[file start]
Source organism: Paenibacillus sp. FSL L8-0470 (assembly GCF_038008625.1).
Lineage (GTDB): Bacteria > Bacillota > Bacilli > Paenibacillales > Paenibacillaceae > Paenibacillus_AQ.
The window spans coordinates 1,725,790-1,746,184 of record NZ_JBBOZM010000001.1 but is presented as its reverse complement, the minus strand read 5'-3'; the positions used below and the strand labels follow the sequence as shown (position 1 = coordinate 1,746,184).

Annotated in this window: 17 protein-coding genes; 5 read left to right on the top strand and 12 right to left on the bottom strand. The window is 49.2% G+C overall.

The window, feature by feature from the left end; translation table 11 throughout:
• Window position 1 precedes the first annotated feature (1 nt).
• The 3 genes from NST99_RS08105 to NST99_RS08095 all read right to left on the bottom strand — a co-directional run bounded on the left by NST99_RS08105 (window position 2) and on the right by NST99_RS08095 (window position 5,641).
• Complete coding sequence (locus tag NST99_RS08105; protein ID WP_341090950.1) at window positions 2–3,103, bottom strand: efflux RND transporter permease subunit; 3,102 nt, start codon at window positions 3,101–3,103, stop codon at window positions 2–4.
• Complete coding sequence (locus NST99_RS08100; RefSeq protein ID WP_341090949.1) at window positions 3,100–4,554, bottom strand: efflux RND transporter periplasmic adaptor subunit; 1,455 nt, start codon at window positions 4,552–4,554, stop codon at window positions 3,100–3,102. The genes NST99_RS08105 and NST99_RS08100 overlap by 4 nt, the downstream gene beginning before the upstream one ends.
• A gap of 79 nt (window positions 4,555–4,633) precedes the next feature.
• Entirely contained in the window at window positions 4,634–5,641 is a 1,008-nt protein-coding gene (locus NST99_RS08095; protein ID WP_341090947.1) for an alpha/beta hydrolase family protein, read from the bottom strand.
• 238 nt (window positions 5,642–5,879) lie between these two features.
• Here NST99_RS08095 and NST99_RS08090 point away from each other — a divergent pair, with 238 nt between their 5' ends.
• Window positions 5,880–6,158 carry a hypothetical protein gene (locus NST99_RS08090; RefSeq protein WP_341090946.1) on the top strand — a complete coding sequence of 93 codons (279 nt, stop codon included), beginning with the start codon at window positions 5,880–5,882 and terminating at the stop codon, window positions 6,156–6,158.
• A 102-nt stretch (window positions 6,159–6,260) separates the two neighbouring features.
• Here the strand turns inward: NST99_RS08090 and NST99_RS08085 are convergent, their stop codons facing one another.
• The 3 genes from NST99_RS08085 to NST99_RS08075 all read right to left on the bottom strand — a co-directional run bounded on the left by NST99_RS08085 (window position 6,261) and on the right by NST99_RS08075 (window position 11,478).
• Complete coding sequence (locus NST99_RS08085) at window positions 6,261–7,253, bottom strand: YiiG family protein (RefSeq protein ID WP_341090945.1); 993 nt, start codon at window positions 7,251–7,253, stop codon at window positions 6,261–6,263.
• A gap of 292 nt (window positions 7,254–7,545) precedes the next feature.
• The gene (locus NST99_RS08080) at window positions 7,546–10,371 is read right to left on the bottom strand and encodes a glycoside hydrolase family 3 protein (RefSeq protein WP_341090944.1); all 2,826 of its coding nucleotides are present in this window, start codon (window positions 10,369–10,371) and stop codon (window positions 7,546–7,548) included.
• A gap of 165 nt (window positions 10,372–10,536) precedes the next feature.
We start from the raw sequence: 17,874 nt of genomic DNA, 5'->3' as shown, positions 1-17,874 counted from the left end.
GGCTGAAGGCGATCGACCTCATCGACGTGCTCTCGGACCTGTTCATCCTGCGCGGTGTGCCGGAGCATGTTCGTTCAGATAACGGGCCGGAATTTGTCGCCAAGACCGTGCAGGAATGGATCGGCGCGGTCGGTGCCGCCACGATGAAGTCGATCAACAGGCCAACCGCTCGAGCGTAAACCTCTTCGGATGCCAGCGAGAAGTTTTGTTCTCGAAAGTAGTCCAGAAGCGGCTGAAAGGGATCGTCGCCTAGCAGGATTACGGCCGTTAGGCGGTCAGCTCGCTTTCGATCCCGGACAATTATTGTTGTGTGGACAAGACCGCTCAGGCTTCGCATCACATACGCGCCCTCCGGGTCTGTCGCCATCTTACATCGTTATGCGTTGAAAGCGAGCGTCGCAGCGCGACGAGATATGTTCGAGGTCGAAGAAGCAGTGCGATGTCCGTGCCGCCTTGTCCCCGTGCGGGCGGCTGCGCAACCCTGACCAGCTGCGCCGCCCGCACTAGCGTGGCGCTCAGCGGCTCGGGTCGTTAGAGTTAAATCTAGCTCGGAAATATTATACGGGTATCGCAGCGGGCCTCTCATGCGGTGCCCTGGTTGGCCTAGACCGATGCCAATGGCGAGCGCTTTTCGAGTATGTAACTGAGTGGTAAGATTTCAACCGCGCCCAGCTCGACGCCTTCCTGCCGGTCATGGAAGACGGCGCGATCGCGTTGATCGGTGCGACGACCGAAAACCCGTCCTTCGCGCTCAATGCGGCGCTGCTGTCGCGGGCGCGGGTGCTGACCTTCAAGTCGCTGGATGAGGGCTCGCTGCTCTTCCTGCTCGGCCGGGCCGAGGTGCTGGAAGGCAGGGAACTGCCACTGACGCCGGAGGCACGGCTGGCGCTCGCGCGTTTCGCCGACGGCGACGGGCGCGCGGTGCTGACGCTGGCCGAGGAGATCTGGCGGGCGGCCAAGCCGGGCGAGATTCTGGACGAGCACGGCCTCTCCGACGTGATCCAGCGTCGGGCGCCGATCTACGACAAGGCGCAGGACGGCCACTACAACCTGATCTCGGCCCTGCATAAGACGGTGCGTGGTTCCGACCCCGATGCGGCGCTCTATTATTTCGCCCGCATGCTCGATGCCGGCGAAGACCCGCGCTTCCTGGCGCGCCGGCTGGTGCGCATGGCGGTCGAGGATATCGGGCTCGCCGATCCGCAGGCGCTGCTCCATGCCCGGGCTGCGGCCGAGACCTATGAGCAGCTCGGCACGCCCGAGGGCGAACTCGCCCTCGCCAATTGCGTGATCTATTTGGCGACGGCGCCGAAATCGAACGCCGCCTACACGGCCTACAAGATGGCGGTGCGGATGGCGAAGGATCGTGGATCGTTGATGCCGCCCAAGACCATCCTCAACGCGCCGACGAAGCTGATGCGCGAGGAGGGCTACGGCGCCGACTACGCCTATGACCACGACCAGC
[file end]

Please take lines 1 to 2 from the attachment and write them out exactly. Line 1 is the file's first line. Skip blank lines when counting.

Source organism: Paenibacillus sp. FSL L8-0470 (assembly GCF_038008625.1).
Lineage (GTDB): Bacteria > Bacillota > Bacilli > Paenibacillales > Paenibacillaceae > Paenibacillus_AQ.